Reverse calibration curves for determining LOD and LOQ in PRM assays resulted in some kind of paradox

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Reverse calibration curves for determining LOD and LOQ in PRM assays resulted in some kind of paradox sofia farkona  2019-11-08
 
Hello all. I have a question which is not limited to Skyline software. However I would appreciate it if you could have a look. I have developed PRM assays targeting of some proteins of interest. The biological sample into which I apply the PRM assays is bronchoalveolar lavage. I have constructed REVERSE calibration curves to determine LOD and LOQ because the majority of the endogenous peptides I look at are present in most of the samples. Basically the heavy peptides are spiked in, in different dilution in the same BAL sample (or in a pool of BAL samples). In that way our calibrator sample have a constant concentration of the light or endogenous peptide while the heavy counterparts are in different concentrations. What we plot is the H/L ratio over the theoretical concentration of heavy peptide spiked in the sample. The paradox is this: While in this way I manage to "see" the heavy up to a concentration of for example 0.05 fmol/uL (or up to an amount of for example 22 fmol) when I apply my PRM to monitor the light peptides in other BAL samples, following the calculations, it seems that the light peptides exist in lower concentrations than this 0.05 fmol/uL (or in a lower amount than this 22 fmol).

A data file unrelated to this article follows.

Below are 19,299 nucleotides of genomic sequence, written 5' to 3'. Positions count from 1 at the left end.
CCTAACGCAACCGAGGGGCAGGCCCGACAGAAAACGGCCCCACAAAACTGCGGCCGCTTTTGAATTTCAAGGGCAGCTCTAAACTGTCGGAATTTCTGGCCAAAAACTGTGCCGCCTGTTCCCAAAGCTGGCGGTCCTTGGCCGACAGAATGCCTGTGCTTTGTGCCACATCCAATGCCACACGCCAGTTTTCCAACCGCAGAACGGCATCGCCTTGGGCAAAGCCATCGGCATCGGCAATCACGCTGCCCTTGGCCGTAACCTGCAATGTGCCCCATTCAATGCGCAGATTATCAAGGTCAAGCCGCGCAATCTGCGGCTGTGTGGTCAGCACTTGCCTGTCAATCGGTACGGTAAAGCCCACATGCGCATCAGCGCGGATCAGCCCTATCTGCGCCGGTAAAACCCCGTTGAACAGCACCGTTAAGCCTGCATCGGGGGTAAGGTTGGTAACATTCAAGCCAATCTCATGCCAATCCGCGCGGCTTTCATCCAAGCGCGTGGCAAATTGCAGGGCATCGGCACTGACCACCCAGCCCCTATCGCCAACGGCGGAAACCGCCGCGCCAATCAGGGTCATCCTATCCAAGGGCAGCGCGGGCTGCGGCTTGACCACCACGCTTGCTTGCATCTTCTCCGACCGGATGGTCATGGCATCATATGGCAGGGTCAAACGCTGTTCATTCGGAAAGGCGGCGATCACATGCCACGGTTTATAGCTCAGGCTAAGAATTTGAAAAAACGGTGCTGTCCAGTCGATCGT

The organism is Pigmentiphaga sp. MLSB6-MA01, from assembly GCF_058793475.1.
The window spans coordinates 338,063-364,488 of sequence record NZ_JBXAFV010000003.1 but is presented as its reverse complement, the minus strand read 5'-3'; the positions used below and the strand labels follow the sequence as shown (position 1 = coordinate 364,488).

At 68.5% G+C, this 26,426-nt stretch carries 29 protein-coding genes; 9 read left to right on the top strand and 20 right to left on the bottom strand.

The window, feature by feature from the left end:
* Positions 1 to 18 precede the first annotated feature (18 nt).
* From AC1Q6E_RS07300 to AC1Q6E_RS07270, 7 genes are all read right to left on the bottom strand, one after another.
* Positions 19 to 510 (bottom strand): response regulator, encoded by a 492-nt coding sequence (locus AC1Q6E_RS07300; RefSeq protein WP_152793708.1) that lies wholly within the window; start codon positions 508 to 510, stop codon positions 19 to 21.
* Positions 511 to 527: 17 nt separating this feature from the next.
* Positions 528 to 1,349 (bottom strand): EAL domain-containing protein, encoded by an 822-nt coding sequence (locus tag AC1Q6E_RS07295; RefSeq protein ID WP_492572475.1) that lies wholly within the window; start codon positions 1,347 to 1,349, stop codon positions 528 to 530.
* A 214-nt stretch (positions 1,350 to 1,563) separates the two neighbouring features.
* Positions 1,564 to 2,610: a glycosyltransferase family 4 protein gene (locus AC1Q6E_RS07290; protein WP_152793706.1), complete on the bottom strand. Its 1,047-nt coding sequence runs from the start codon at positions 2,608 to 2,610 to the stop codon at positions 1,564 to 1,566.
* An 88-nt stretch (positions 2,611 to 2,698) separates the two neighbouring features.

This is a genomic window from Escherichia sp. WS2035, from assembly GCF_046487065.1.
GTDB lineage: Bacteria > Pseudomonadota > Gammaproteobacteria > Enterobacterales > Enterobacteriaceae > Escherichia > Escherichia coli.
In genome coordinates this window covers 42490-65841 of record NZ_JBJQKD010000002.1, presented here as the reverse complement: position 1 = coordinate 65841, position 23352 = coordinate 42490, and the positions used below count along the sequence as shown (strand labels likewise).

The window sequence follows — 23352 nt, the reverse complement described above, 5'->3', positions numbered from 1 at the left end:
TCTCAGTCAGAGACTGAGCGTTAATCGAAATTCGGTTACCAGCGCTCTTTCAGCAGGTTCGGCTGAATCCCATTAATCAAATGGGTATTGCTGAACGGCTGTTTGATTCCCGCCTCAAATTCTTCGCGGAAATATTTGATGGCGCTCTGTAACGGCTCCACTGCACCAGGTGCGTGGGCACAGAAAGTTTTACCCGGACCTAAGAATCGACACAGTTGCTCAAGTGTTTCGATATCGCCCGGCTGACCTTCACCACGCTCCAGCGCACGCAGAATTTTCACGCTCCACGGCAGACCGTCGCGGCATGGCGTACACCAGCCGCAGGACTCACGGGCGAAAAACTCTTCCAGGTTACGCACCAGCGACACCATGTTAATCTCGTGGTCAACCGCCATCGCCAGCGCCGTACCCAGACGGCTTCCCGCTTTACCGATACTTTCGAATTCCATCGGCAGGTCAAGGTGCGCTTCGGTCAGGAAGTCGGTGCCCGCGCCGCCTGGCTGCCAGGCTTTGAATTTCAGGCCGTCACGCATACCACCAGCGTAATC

This has confused me very much and I don't even know how to look for this in the literature.

 
 
Nick Shulman responded:  2019-11-08
I am not sure I understand your question.

Can you send us your Skyline document?
In Skyline, you can use the menu item:
File > Share
to create a .zip file containing your Skyline document and supporting files including extracted chromatograms.

If that .zip file is less than 50MB, you can attach it to this support request.
Otherwise you can upload it here:
https://skyline.ms/files.url

It might also help if you could post a screenshot of what you are seeing.
-- Nick
 
sofia farkona responded:  2019-11-08
I am trying to explain in the attached document what happens.
I am not sure if the mistake is in calculations....
I am already aware we have spiked in too much heavy, but there was a reason we did this, not because we don't read the literature....
 
Nick Shulman responded:  2019-11-08
Thank you for attaching that PowerPoint.

It looks like something weird happens on the third slide of your PowerPoint.
For most of your samples the peak height of the light peptide is 300,000, but on slide 3, it jumps up to 3,000,000.

I think I would need to see your Skyline document in order to make sense of this.

In Skyline, you can use the menu item:
File > Share to create a .zip file containing your Skyline document and supporting files including extracted chromatograms.

If that .zip file is less than 50MB you can attach it to this support request.
Otherwise you can upload it here:
https://skyline.ms/files.url

-- Nick